The News Corp. cable network's show, which focuses on a couple of Miami Beach plastic surgeons, has garnered impressive ratings this summer, even topping cable's other surprise summer hit, Bravo's "Queer Eye for the Straight Guy." After three airings, "Nip/Tuck" is earning a Nielsen Media Research 3.1 rating, 3.5 million total viewers, and 2.3 million viewers in the key adults 18-49 demographic.
FX's major marketing change was to debrief the show with all ad agency executives before its debut-something it didn't do with "The Shield." Some advertisers were caught unaware by the rough content of "The Shield" when it first aired, and abandoned it during the initial run. However, once the show got a Best Actor Emmy for Michael Chiklis, more advertisers came back and signed on for its second season.
`"The Shield' was a lesson," says Lou LaTorre, president-sales for Fox Cable Networks. "We didn't really take it around and exhibit it" to senior media agency executives such as MindShare USA's Marc Goldstein, Mediaedge:cia's Rino Scanzoni and Zenith Media's Peggy Green.
"Even though `Nip/Tuck' is not that extreme, in terms of content, we said, `Let's let every decision maker that we can get in front of see it before the fact-which we did," he said.
As a result, FX is fairly well sold for its 13-episode run that began July 22, Latorre says. It has sold 30-second spots at $20,000 a pop, which works out to about a $10 cost per thousand household viewers. "The Shield," which has maintained an average 3.1 rating for its 13 episodes from January through April, commands about $25,000 for a 30-second spot.
Pre-launch marketing of "Nip/Tuck" was aimed at a broad swath of potential viewers. "We did go after a fairly balanced media schedule," said Peter Liguori, president-CEO of FX Networks, adding that the show's print schedule included Conde Nast Publications' Vanity Fair, Time Inc.'s People and Entertainment Weekly, and TV Guide. "We bought movies in local spot buys. We went after makeover shows. We bought TLC. We went for an audience that wanted a little more spirit in their TV choice."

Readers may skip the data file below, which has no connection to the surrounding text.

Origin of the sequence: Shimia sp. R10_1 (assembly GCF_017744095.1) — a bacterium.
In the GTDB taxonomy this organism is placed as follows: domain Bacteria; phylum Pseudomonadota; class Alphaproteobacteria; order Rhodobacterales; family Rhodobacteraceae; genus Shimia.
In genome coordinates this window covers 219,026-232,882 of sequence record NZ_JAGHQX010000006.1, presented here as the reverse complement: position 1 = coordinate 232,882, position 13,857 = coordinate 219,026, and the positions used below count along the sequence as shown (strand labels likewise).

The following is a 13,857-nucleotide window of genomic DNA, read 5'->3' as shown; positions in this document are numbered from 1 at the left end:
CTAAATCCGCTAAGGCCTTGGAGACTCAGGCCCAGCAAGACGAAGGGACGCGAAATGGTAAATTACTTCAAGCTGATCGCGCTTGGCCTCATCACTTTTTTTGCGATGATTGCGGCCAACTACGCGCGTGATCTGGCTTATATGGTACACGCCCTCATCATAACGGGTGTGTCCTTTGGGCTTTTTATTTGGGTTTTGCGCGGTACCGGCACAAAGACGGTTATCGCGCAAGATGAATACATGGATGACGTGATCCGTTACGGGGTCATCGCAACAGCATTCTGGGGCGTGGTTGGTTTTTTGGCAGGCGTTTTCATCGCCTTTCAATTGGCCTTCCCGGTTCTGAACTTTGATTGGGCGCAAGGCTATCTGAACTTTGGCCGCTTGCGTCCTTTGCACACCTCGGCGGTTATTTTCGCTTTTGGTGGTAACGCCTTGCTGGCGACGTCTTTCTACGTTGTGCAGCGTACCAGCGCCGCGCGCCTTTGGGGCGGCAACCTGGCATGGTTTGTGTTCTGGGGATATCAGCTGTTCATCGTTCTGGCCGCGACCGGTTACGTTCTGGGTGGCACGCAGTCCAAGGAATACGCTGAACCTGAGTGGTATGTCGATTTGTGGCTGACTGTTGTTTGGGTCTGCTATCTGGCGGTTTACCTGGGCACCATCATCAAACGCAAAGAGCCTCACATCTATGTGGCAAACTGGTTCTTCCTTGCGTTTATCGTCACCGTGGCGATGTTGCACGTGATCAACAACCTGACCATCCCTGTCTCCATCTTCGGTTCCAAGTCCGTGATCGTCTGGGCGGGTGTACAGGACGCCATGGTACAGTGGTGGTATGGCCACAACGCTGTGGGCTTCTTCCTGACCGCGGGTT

Still, "Nip/Tuck" is not the kind of show just any national advertiser will buy. Several advertising executives worry about the graphic nature of the show-including one episode where one man looks to do his own circumcision and gets advice online. Another episode features a woman, down on all fours, having rough and verbally graphic sex with a man.
"It's a tough show and it's a tough sell," says Doug Seay, senior VP-national broadcast for Publicis Groupe's Publicis & Hal Riney. "It's questionable content for some advertisers."
Indeed, one major fast-food company, LaTorre says, has decided not to continue buying the show. But LaTorre is quick to point to other TV shows, such as "CSI: Crime Scene Investigation" that push the edge of hard-core content.
Another advantage the debut series has over other cable fare is that "Nip/Tuck" scores well with a wide-range of demographics. "It's not the one-demo pony where, for example, you have a show with a male skew, so therefore you have to go after men 18-49 with money," LaTorre says. "This show appeals to adult brands, female brands, male brands, so the sample opportunities are much broader than the average [cable show]. I've got six times the advertiser base."